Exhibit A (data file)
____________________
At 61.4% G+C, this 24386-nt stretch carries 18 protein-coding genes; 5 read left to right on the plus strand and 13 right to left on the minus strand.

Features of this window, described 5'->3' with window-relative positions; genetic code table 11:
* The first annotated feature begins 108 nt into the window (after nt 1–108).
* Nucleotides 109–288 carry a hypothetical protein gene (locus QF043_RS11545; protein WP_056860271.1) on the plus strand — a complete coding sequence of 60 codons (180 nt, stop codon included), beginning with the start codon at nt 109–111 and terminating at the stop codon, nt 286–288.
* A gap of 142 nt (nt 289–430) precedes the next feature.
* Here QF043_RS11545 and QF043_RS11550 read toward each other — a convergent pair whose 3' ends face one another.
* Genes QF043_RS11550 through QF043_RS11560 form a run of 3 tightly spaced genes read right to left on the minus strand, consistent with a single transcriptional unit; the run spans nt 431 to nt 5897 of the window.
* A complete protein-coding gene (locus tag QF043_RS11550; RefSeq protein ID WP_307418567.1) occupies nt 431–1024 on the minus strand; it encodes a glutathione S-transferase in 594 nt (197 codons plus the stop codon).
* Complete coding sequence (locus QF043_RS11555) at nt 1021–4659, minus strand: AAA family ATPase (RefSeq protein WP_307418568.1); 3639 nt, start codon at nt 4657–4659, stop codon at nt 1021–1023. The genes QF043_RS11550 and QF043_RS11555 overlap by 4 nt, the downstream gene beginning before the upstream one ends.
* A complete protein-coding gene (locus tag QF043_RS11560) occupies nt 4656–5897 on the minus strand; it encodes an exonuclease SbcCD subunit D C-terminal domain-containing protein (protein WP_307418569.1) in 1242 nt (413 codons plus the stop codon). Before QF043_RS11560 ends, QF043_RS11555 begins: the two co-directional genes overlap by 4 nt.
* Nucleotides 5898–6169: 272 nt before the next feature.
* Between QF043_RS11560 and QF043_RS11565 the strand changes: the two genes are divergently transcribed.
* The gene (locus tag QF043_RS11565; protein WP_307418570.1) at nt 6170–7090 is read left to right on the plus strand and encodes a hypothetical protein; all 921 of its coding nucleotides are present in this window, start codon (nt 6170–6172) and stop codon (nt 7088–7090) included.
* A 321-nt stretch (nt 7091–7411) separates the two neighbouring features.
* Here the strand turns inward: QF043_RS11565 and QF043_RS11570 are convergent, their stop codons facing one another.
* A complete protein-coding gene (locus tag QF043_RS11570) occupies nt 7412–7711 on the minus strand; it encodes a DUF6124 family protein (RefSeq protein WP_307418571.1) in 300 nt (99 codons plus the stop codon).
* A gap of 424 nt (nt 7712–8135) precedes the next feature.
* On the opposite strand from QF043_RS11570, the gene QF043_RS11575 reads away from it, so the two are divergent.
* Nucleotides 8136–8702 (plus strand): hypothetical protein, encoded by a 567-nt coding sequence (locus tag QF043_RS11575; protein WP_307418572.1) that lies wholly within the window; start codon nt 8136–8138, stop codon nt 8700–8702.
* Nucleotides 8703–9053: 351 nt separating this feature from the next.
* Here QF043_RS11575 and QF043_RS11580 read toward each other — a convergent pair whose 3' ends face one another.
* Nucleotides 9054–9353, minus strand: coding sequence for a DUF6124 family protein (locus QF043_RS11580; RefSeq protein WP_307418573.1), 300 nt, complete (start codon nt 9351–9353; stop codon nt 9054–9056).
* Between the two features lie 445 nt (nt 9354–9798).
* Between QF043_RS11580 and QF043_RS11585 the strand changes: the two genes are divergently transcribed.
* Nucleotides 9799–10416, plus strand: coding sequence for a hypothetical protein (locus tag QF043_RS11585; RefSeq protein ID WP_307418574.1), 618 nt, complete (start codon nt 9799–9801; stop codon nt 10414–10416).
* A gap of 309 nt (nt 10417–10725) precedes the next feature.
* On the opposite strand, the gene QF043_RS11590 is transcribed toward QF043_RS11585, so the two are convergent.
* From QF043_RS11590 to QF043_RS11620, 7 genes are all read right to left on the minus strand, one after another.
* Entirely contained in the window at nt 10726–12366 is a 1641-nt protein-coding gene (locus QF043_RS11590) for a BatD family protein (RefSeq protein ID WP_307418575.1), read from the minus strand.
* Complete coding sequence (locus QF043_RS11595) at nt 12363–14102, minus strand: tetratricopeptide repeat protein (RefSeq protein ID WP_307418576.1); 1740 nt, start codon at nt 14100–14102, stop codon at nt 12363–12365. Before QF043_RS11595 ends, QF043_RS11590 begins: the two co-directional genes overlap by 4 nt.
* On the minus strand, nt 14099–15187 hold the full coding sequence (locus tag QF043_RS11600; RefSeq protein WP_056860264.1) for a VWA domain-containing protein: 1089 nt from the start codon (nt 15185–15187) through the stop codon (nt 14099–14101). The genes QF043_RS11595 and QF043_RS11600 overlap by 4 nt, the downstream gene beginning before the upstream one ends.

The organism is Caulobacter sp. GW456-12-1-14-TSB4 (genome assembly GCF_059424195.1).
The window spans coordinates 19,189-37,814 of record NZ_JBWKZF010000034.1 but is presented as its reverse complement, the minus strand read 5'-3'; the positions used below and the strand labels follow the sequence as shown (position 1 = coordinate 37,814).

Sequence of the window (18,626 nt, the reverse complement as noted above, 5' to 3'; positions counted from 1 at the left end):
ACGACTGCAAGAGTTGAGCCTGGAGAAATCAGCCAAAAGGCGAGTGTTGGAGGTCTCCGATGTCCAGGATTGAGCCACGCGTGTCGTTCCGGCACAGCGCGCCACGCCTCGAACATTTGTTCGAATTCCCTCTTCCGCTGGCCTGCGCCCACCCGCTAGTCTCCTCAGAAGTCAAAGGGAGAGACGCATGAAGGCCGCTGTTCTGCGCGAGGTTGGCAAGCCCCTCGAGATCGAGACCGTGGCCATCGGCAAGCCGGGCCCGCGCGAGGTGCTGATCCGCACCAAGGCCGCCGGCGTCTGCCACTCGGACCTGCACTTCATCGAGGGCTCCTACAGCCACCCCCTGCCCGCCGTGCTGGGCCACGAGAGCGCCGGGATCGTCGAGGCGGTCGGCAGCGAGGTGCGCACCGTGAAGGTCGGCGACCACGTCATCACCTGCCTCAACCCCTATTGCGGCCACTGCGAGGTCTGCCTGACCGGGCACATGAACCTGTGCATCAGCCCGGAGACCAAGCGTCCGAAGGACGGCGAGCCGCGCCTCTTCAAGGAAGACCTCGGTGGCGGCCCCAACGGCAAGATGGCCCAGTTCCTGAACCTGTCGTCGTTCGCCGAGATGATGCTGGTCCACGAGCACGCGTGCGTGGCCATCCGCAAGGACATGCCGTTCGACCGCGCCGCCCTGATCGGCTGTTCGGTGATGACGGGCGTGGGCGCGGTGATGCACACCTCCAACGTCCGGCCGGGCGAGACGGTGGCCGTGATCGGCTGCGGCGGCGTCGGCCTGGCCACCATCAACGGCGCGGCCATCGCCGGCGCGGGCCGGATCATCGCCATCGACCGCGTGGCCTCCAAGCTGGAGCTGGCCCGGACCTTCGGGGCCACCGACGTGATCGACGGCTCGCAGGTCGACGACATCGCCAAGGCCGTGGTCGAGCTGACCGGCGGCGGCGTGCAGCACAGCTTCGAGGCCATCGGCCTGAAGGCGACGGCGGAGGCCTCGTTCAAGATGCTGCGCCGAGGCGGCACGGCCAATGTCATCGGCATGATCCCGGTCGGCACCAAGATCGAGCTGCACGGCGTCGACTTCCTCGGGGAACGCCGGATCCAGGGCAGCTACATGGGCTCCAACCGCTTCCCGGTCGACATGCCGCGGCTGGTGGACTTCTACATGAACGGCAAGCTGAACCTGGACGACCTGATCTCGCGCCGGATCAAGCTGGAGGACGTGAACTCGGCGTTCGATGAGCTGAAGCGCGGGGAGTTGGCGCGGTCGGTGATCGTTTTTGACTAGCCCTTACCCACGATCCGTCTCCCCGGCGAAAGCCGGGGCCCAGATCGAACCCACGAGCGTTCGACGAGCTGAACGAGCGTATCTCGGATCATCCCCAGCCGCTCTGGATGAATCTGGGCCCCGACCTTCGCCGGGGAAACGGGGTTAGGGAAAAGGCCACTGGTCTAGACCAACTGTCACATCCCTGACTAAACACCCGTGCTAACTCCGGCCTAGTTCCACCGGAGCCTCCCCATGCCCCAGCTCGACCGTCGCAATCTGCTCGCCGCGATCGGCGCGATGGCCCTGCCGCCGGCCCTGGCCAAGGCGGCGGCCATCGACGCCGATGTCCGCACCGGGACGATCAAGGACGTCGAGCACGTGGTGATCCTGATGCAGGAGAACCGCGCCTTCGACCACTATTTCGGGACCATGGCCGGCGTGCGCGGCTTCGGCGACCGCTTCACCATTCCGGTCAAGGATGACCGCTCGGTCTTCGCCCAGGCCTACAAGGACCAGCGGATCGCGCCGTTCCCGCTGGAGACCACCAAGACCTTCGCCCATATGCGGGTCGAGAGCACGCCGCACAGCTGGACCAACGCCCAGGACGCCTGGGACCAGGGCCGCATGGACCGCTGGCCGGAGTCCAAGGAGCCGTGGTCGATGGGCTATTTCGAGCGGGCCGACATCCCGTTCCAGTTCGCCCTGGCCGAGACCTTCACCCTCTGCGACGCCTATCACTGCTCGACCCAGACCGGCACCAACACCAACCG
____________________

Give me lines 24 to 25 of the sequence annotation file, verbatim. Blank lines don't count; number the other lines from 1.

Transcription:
* Between QF043_RS11580 and QF043_RS11585 the strand changes: the two genes are divergently transcribed.
* Nucleotides 9799–10416, plus strand: coding sequence for a hypothetical protein (locus tag QF043_RS11585; RefSeq protein ID WP_307418574.1), 618 nt, complete (start codon nt 9799–9801; stop codon nt 10414–10416).